Telling Stories

After nourishment, shelter and companionship,
stories are the thing we need most in the world.
Philip Pullman

You’re going to feel like hell if you wake up someday and you never wrote the stuff that is tugging on the sleeves of your heart: your stories, memories, visions, and songs–your truth, your version of things–in your own voice. That’s really all you have to offer us, and that’s also why you were born.
~Anne Lamott in a recent TED Talk

Write as if you were dying. At the same time, assume you write for an audience consisting solely of terminal patients. That is, after all, the case.
~Annie Dillard from “Write Till You Drop”

I began to write after September 11, 2001 because that day it became obvious to me I was dying, albeit more slowly than the thousands who vanished that day in fire and ash, their voices obliterated with their bodies.   So, nearly each day since, while I still have voice and a new dawn to greet, I speak through my fingers and my camera lens to others dying around me.

Over the past several months, there have been too many who have met their end sooner than they wished, having been felled by a rogue virus that cares not who or how badly it infects.

We are, after all, terminal patients, some more imminent than others, some of us more prepared to move on, as if our readiness had anything to do with the timing.

Each day I too get a little closer, so I write and share photos of my world in order to hang on awhile longer, yet with loosening grasp.  Each day I must detach just a little bit, leaving a small trace of my voice and myself behind.  Eventually, through unmerited grace, so much of me will be left on the page there won’t be anything or anyone left to do the typing.

There is no moment or picture or word to waste.

8 thoughts on “Telling Stories

  1. Hi Emily,

    I wanted to post a comment but was unable to do so because I don’t have a WordPress account.

    Feel free to post. Thank you.

    Emily – Your words and pictures breathe fresh air into my soul. Thank you for your pen, your eyes, your heart.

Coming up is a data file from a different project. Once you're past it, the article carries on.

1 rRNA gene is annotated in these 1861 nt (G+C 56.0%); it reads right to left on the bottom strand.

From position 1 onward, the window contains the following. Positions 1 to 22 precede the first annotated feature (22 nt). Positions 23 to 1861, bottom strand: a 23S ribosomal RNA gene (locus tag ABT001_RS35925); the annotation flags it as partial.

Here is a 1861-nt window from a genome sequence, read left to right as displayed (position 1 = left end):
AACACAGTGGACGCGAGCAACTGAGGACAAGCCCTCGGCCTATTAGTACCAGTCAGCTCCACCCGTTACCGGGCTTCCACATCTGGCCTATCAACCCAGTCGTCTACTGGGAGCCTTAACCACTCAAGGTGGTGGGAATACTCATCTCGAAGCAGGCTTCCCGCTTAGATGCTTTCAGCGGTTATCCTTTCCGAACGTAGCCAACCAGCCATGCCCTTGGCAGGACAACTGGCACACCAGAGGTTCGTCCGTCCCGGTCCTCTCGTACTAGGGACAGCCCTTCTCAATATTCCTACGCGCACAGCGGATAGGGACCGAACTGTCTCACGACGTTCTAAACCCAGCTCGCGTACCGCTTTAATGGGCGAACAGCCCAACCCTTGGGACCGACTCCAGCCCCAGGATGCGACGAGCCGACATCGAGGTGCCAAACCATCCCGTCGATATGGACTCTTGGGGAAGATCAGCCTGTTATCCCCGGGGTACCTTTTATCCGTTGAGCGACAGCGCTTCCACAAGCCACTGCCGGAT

Lynn Kim


    Liked by 2 people

  2. On April 24th 2020 a 63 year old man whom I have loved for nearly 40 years had a massive stroke. On May 8th he died. We spent a quarter of a century of those years married, more best friends than anything. 63 is too young. He didn’t die of Covid. He died in the normal ways on an ordinary day. My children cried. We’re still crying. My son makes a box for his ashes. The tree he will be buried under was the quiet spot I used to flee to to pray when life as a young mother felt overwhelming. In high summer the leaves vaulted the sky and in fall they floated their twisting path downward speaking to me of death Decades before it would become reality. Every day these blogs seem to speak for me and to me Emily. My first thought each morning is that it was only a dream. Every morning I have to re-orient myself to a world without him in it. Beauty. Hope. Openness to grief. A tree on a hillside that used to harbor my prayers will harbor a man. I don’t know what to do in my days. Thank you for being here when things turn to ashes.

    Liked by 1 person

  3. Kellie, that is heartbreaking in every way and we all can never be prepared for that day when death becomes real. I am sad for your loss of a beloved man much too young. You will be writing out your grief, I’m sure, and I will pray for you and your children’s broken hearts. Love, Emily

    Liked by 1 person

  4. Lovely! I’ve often wondered what your impetus was for writing/photography and how you have managed in in your busy schedule of wife/mother/physician/farmer! I am moved by what you share with us.

    Also, deepest condolences to Kellie as she lives her life on without her love. I too know the pain of losing a beloved suddenly and unexpectedly, tho we only had 2 yrs. together. She sounds like a strong woman, who though sorrowing mightily, will find her way. Hugs!

    Liked by 1 person

  5. Emily,
    It is such a blessing for so many of us readers (known and unknown) around the world (yes,THE WORLD) that you continue to share your time and gifts, heart and soul , with us on a daily basis.
    The time and talent for research and files alone make my head ache. This formidable loving ‘task,’ added to all your other activities that are part of your life — ,Wife, Mother, Grandma, Haflingers and other friends in your animal
    world and, not least, how many years of ‘doctoring.?

    When St. Peter greets you at the ‘gate,’ I suspect that he might say, “Greetings, my friend, Emily. I know all about
    you and welcome you to your new forever home. By the way, would you be willing to write a Blog for the folks
    here? You can get back to me later after you get settled in your new surroundings….”

    Liked by 1 person

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